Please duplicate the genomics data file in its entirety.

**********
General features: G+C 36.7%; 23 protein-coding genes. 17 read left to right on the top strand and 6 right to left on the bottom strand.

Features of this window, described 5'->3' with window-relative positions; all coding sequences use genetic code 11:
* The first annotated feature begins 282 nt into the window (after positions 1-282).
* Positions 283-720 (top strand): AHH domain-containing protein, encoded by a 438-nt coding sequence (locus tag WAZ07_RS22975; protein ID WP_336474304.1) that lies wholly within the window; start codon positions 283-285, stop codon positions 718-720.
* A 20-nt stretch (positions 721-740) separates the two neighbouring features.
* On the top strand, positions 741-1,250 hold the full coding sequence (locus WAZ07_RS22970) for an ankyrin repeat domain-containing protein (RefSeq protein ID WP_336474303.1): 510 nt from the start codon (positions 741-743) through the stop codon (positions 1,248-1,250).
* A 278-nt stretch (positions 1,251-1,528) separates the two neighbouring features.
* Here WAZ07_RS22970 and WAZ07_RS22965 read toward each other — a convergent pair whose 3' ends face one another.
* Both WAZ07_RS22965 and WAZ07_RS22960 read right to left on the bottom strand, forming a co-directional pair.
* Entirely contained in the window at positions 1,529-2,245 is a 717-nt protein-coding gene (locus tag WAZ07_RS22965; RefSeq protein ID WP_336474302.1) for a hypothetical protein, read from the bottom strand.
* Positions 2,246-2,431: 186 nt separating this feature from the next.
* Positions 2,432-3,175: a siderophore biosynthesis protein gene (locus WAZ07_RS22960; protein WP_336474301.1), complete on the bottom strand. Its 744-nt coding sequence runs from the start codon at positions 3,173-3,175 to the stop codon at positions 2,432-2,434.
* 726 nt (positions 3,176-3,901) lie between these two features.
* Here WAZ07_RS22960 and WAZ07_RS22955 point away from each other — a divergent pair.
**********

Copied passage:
General features: G+C 36.7%; 23 protein-coding genes. 17 read left to right on the top strand and 6 right to left on the bottom strand.

Features of this window, described 5'->3' with window-relative positions; all coding sequences use genetic code 11:
* The first annotated feature begins 282 nt into the window (after positions 1-282).
* Positions 283-720 (top strand): AHH domain-containing protein, encoded by a 438-nt coding sequence (locus tag WAZ07_RS22975; protein ID WP_336474304.1) that lies wholly within the window; start codon positions 283-285, stop codon positions 718-720.
* A 20-nt stretch (positions 721-740) separates the two neighbouring features.
* On the top strand, positions 741-1,250 hold the full coding sequence (locus WAZ07_RS22970) for an ankyrin repeat domain-containing protein (RefSeq protein ID WP_336474303.1): 510 nt from the start codon (positions 741-743) through the stop codon (positions 1,248-1,250).
* A 278-nt stretch (positions 1,251-1,528) separates the two neighbouring features.
* Here WAZ07_RS22970 and WAZ07_RS22965 read toward each other — a convergent pair whose 3' ends face one another.
* Both WAZ07_RS22965 and WAZ07_RS22960 read right to left on the bottom strand, forming a co-directional pair.
* Entirely contained in the window at positions 1,529-2,245 is a 717-nt protein-coding gene (locus tag WAZ07_RS22965; RefSeq protein ID WP_336474302.1) for a hypothetical protein, read from the bottom strand.
* Positions 2,246-2,431: 186 nt separating this feature from the next.
* Positions 2,432-3,175: a siderophore biosynthesis protein gene (locus WAZ07_RS22960; protein WP_336474301.1), complete on the bottom strand. Its 744-nt coding sequence runs from the start codon at positions 3,173-3,175 to the stop codon at positions 2,432-2,434.
* 726 nt (positions 3,176-3,901) lie between these two features.
* Here WAZ07_RS22960 and WAZ07_RS22955 point away from each other — a divergent pair.